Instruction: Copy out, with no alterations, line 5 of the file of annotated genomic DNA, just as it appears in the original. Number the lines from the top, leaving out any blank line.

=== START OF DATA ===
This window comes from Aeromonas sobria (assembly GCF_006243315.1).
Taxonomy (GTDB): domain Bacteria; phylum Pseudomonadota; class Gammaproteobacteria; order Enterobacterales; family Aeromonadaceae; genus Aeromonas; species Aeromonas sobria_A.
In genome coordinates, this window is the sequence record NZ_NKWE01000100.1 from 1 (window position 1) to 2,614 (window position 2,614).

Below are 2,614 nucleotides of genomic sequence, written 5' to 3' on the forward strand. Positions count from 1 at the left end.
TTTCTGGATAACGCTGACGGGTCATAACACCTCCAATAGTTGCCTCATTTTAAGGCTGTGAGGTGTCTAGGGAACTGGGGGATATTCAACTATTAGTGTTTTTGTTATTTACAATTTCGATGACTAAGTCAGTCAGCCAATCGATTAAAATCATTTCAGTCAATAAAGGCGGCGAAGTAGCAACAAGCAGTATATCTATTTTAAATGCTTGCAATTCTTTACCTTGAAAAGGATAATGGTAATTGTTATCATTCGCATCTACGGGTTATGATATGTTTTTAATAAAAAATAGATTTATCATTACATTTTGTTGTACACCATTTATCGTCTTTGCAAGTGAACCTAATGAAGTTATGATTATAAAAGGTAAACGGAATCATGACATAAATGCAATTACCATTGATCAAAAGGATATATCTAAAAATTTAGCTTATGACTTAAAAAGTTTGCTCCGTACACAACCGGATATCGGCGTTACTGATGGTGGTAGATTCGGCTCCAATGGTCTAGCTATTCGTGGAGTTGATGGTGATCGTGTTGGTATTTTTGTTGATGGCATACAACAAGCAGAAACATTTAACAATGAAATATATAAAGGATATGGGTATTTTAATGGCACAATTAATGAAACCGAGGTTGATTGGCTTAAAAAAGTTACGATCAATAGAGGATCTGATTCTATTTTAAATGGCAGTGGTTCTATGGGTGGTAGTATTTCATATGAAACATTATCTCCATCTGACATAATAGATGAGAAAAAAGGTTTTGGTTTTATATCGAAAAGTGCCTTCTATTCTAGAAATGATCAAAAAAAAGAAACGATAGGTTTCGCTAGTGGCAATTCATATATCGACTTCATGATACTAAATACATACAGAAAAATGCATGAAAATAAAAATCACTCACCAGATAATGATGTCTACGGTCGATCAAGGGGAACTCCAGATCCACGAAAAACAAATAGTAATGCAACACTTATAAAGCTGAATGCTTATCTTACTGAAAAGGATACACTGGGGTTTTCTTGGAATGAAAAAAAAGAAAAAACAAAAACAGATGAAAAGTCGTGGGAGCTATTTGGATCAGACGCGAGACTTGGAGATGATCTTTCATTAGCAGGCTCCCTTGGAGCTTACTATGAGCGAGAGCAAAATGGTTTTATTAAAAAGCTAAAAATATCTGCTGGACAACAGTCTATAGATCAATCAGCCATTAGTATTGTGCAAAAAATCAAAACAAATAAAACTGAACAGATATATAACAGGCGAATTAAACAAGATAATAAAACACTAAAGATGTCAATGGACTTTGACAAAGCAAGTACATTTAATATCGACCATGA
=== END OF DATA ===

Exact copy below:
TTTCTGGATAACGCTGACGGGTCATAACACCTCCAATAGTTGCCTCATTTTAAGGCTGTGAGGTGTCTAGGGAACTGGGGGATATTCAACTATTAGTGTTTTTGTTATTTACAATTTCGATGACTAAGTCAGTCAGCCAATCGATTAAAATCATTTCAGTCAATAAAGGCGGCGAAGTAGCAACAAGCAGTATATCTATTTTAAATGCTTGCAATTCTTTACCTTGAAAAGGATAATGGTAATTGTTATCATTCGCATCTACGGGTTATGATATGTTTTTAATAAAAAATAGATTTATCATTACATTTTGTTGTACACCATTTATCGTCTTTGCAAGTGAACCTAATGAAGTTATGATTATAAAAGGTAAACGGAATCATGACATAAATGCAATTACCATTGATCAAAAGGATATATCTAAAAATTTAGCTTATGACTTAAAAAGTTTGCTCCGTACACAACCGGATATCGGCGTTACTGATGGTGGTAGATTCGGCTCCAATGGTCTAGCTATTCGTGGAGTTGATGGTGATCGTGTTGGTATTTTTGTTGATGGCATACAACAAGCAGAAACATTTAACAATGAAATATATAAAGGATATGGGTATTTTAATGGCACAATTAATGAAACCGAGGTTGATTGGCTTAAAAAAGTTACGATCAATAGAGGATCTGATTCTATTTTAAATGGCAGTGGTTCTATGGGTGGTAGTATTTCATATGAAACATTATCTCCATCTGACATAATAGATGAGAAAAAAGGTTTTGGTTTTATATCGAAAAGTGCCTTCTATTCTAGAAATGATCAAAAAAAAGAAACGATAGGTTTCGCTAGTGGCAATTCATATATCGACTTCATGATACTAAATACATACAGAAAAATGCATGAAAATAAAAATCACTCACCAGATAATGATGTCTACGGTCGATCAAGGGGAACTCCAGATCCACGAAAAACAAATAGTAATGCAACACTTATAAAGCTGAATGCTTATCTTACTGAAAAGGATACACTGGGGTTTTCTTGGAATGAAAAAAAAGAAAAAACAAAAACAGATGAAAAGTCGTGGGAGCTATTTGGATCAGACGCGAGACTTGGAGATGATCTTTCATTAGCAGGCTCCCTTGGAGCTTACTATGAGCGAGAGCAAAATGGTTTTATTAAAAAGCTAAAAATATCTGCTGGACAACAGTCTATAGATCAATCAGCCATTAGTATTGTGCAAAAAATCAAAACAAATAAAACTGAACAGATATATAACAGGCGAATTAAACAAGATAATAAAACACTAAAGATGTCAATGGACTTTGACAAAGCAAGTACATTTAATATCGACCATGA